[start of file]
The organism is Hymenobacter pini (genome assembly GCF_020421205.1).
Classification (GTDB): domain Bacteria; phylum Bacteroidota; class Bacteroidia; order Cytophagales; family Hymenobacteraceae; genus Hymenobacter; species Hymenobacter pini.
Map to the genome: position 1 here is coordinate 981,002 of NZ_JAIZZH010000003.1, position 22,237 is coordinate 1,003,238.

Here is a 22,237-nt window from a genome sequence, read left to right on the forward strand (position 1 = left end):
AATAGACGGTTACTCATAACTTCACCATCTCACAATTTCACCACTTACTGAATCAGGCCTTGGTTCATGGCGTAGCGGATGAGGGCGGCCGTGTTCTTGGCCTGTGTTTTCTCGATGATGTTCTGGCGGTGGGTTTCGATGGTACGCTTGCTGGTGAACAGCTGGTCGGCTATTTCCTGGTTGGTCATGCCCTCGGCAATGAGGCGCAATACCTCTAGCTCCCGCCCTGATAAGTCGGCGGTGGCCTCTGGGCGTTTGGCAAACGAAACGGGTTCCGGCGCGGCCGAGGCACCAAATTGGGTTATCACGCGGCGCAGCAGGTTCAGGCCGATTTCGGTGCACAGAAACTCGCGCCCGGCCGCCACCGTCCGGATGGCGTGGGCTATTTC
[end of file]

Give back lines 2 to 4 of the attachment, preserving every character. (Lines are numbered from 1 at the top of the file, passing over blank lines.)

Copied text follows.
Classification (GTDB): domain Bacteria; phylum Bacteroidota; class Bacteroidia; order Cytophagales; family Hymenobacteraceae; genus Hymenobacter; species Hymenobacter pini.
Map to the genome: position 1 here is coordinate 981,002 of NZ_JAIZZH010000003.1, position 22,237 is coordinate 1,003,238.

Here is a 22,237-nt window from a genome sequence, read left to right on the forward strand (position 1 = left end):